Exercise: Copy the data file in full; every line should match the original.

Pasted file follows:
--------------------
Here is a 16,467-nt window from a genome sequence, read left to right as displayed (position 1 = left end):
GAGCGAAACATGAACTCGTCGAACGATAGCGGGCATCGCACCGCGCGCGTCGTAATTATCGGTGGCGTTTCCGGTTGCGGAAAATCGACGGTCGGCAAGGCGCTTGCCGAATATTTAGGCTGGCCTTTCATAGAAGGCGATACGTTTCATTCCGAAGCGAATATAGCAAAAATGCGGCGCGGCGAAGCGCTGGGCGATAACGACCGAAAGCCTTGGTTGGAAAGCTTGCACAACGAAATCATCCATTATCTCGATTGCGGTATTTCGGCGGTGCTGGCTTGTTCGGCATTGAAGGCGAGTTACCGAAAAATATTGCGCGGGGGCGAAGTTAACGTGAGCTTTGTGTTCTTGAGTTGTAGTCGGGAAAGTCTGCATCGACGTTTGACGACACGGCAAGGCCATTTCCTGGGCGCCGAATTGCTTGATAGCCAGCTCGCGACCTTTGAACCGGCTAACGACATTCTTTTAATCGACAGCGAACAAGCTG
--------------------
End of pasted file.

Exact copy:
Here is a 16,467-nt window from a genome sequence, read left to right as displayed (position 1 = left end):
GAGCGAAACATGAACTCGTCGAACGATAGCGGGCATCGCACCGCGCGCGTCGTAATTATCGGTGGCGTTTCCGGTTGCGGAAAATCGACGGTCGGCAAGGCGCTTGCCGAATATTTAGGCTGGCCTTTCATAGAAGGCGATACGTTTCATTCCGAAGCGAATATAGCAAAAATGCGGCGCGGCGAAGCGCTGGGCGATAACGACCGAAAGCCTTGGTTGGAAAGCTTGCACAACGAAATCATCCATTATCTCGATTGCGGTATTTCGGCGGTGCTGGCTTGTTCGGCATTGAAGGCGAGTTACCGAAAAATATTGCGCGGGGGCGAAGTTAACGTGAGCTTTGTGTTCTTGAGTTGTAGTCGGGAAAGTCTGCATCGACGTTTGACGACACGGCAAGGCCATTTCCTGGGCGCCGAATTGCTTGATAGCCAGCTCGCGACCTTTGAACCGGCTAACGACATTCTTTTAATCGACAGCGAACAAGCTG